Originally Published: December 20, 2017 6:01 a.m.
The good news: 2017 is perhaps the last year that the City of Prescott’s unfunded liability with the Public Safety Personnel Retirement System (PSPRS) will grow.
The bad news: The city’s level of debt in the public safety pension system now totals about $86.4 million — up nearly $8 million from the $78.5 million liability in the previous year.
Meanwhile, the coming State Legislative session is expected to include a bill that could help the city deal with continued impacts from the 2013 Granite Mountain Hotshot tragedy.
The status of the PSPRS was the topic of two council discussions on Tuesday, Dec. 19 — a report from Budget and Finance Director Mark Woodfill on the city’s current unfunded liability; and a legislative discussion by State Rep. Noel Campbell and the city’s lobbyist Barry Aarons.
$86.4 million of debt
Woodfill’s presentation stressed a number of points:
• He pointed out, for instance, that the new liability number does not reflect the $11.6 million that the city paid to PSPRS in September to bring down Prescott’s unfunded liability.
That payment came after the end of the past fiscal year, and will be included in next year’s unfunded liability numbers, which are expected to be released by about November 2018.
In the meantime, the city also plans to pay millions more in the current fiscal year from the revenue generated by a new 0.75-percent sales tax that voters approved this past August.
That tax is set to go into effect on Jan. 1, and will run for 10 years, or until the city’s unfunded liability is down to $1.5 million or less.
In earlier estimates, city officials projected that the new sales tax would generate about $6 million by the end of the current fiscal year (June 30, 2018). That revenue will be put toward the PSPRS debt, along with the city’s usual annual contribution to PSPRS ($7.8 million in the current fiscal year).
All of that will serve to reduce the city’s unfunded liability in 2018, Woodfill said. “This is going to be your high point for the unfunded liability,” he told the council.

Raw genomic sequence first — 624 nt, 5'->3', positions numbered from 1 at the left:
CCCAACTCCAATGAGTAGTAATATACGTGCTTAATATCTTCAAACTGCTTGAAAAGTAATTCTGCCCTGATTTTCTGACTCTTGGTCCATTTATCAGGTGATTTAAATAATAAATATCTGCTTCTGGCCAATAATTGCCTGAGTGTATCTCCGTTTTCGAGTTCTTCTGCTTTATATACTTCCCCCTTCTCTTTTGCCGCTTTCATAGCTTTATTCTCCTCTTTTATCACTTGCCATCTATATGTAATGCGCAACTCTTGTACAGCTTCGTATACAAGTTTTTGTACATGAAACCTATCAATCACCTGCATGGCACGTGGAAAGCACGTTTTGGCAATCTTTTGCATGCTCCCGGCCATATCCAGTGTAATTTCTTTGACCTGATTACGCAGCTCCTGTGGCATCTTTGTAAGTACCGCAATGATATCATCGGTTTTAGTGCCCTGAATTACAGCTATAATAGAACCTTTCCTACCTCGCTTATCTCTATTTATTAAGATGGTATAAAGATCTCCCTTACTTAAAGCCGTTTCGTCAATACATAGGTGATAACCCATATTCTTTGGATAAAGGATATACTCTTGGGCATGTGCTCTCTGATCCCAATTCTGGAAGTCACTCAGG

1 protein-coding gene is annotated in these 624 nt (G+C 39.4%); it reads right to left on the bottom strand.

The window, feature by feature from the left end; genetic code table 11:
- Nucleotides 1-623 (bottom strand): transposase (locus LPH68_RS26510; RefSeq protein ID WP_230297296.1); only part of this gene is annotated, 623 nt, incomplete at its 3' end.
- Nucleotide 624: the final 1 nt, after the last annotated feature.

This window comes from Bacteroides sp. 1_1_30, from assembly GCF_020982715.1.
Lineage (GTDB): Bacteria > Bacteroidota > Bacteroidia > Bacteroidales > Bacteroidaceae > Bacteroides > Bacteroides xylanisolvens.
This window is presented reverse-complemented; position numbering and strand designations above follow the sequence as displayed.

• Woodfill also noted that the city had predicted that the unfunded liability would go up this year. “It’s higher than last year, but we knew it was going to be higher,” he said.
And a number of factors made this year’s increase even higher than usual, Woodfill added.
One of those “significant actuarial changes” involved the mortality tables that PSPRS uses to predict pension liability levels. The tables were updated this year to more accurately reflect current life expectancy.
In addition, the long-running Parker/Hall lawsuits were resolved in the courts — overturning aspects of the pension reform approved by the state in 2011, and requiring employers such as the City of Prescott to make reimbursements to pension recipients.
Woodfill’s list of significant changes also included PSPRS’s “assumed earning rate” reduction from 7.85 percent to 7.40 percent — another change that was expected, Woodfill said.
The $86.4 million unfunded liability estimate is based on a draft by PSPRS, and Woodfill said the final numbers are expected to be released on the PSPRS website (http://www.psprs.com/) in the coming week or so.
PSPRS’s draft report put the Prescott Fire Department’s unfunded liability at about $45.4 million, and the Prescott Police Department’s liability at about $41 million.
Along with the report from Woodfill, the council also heard updates on coming legislative issues from Campbell and Aarons.
Both mentioned the possibility of a bill that would aim to devote additional state money toward Prescott’s pension costs for the fallen Granite Mountain Hotshots.
Aarons cautioned, however, that the $8 million that is being considered will be “a tough ask” at the legislature.
After 19 Granite Mountain Hotshots died fighting the Yarnell Hill Fire in June 2013, the State Legislature agreed to put $5 million toward the cost of pensions for the six Hotshots who were considered permanent employees.
After that, however, survivors of several of the Hotshots that the city had said were seasonal/temporary employees and not in the PSPRS system won pensions as well.
Woodfill said after the meeting that a bill is being considered that would seek an additional $8 million or so toward helping to cover the costs for the Hotshot survivor pensions.
Aaron told the council, “That is going to be a tough ask, because it’s a lot of money. But he added, “I think the commitment is there.”
Campbell, who headed up an ad hoc legislative committee on the PSPRS this past year, said one of the ideas that arose during those meetings likely would not become reality.
“That idea of a constitutional amendment didn’t pass muster,” he said, referring to the earlier push toward asking voters to amend the state constitution’s pension clause that states: “Public retirement system benefits shall not be diminished or impaired.”
“That was a bridge too far,” Campbell said of the move toward taking the amendment to the voters. “There’s no desire in the legislature for that to happen.”
Among the recommendations of the ad hoc committee, Campbell said, were: to continue the committee in the next legislative session to inform the public; and to seek an independent audit by the attorney general’s office on PSPRS’s operations.